“Do you have a book in English to learn Turkish?” At the large book fair next to one of the universities in Istanbul, I figured I’d find something I’d enjoy. “In English?”
He handed me a phrase book.
“No. To learn Turkish. Grammar.”
He handed me a Turkish grammar book—in Turkish.
He handed me a learning grammar. This was it.
“How much is it?”
He started leafing through a catalog.
“You have to order it?”
I have an easy time connecting with others thanks to my language “superpower.” But what do I do when circumstances eliminate that ability?
Here was a young man, selling language books next to a university. How could we not have something in common? But I would never know. At the end of my recent trip to Greece, I spent a day-and-a-half in Istanbul. Without being able to speak any Turkish, I had a disappointingly difficult time connecting with people there.
When I say I don’t speak “any” Turkish, I mean I can say “hello” and “thank you,” but I sometimes mix up “good morning” and “good evening.” I can’t remember how to say, “Can you help me?” or “Do you speak English?” My Somali, or even my Farsi, is better than my Turkish.
While many people I met in Istanbul spoke English, many speak only Turkish. Even some cab drivers and restaurant servers speak only basic English, even though they must experience a lot of contact with tourists. I don’t believe that anyone should speak English, but for such a touristy town like Istanbul, I would have assumed that those with extensive contact with foreigners would.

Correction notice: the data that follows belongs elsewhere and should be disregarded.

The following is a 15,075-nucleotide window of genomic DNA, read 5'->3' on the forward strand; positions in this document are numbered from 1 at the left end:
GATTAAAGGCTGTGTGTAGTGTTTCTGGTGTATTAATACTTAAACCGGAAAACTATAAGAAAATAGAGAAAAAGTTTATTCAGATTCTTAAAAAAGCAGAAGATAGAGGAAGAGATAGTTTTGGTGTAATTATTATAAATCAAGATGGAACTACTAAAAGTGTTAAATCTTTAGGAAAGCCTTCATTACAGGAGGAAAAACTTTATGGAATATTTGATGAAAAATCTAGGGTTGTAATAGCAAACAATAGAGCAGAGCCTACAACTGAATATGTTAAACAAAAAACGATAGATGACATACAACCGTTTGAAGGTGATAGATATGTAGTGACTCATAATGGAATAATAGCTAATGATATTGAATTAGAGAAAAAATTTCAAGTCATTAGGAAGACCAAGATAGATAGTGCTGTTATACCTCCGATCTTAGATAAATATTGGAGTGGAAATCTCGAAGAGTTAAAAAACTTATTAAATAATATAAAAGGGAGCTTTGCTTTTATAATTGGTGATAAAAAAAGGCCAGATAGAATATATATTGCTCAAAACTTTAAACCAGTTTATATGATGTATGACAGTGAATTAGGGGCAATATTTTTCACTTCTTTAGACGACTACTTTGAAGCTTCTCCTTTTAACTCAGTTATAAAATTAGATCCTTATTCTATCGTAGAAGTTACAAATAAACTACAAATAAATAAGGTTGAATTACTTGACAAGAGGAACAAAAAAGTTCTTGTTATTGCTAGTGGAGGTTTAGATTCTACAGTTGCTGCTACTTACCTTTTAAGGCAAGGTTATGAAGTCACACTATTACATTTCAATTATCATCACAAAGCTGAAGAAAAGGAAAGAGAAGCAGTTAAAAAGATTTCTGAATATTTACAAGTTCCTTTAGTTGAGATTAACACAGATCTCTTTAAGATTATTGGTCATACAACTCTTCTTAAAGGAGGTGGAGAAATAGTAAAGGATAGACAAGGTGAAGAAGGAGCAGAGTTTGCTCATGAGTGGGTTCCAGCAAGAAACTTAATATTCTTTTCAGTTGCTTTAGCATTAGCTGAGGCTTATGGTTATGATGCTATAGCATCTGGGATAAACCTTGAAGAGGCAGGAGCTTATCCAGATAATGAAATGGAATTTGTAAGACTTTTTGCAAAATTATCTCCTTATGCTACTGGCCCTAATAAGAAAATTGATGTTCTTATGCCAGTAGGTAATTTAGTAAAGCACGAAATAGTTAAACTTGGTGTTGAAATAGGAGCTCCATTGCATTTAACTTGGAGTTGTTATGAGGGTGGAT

With my unabated desire to connect, I tried my best to connect with my Turkish hosts. I tried to learn a little more Turkish from our taxi driver who never smiled or engaged us. While my family thought he was extremely grumpy, I thought he felt awkward or even embarrassed that he couldn’t speak English.
In the Grand Bazaar, I tried to chat with shopkeepers about everyday things. I asked where they were from. I learned that most people are not from Istanbul, that many folks of this and the previous generation came there from elsewhere. “No one is from Istanbul,” one person said. I also asked about how the fast was going—it was Ramadan. June is a very hard month to fast in (the longest days), so mentioning that got some chuckles of recognition and other professions of atheism.
Overall, I did not feel good about my interactions with people in Istanbul. I felt like a mark, a white guy walking through with money in his wallet to be had by the guy with the most hustle. The Grand Bazaar was a tourist trap: “Special price, just for you!.” Outside every major site waited multiple carpet salesmen: “Free to look! No need to buy anything!” I told my mom that it’s sad that the environment teaches you in one hour that “my friend” no longer means that someone wants to be your friend.
As a mark, I felt less than human and defensive, which didn’t allow me to gain a good perspective on Turkey and Turks. Granted, I was only there a very short time, but I was there for just a little longer than I was in Thessaloniki, which left a great impression on me.
Language allows me to connect personally with people in a way that breaks the paradigm. Without language in Istanbul, I was stuck in the overwhelming paradigm wherein the interactions between Turks and foreigners were commercial. In Turkey, everyone seemed to be fulfilling a predetermined script, yet I know that every individual I encountered was much more than that script. Language can drill down to a more basic level to connect with the complex being who is thinking and feeling about much more than buying and selling, but without the language we fulfill roles as predetermined stereotypes.
What happens when you’re without foreign language? Do you struggle to connect with people on a more personal level?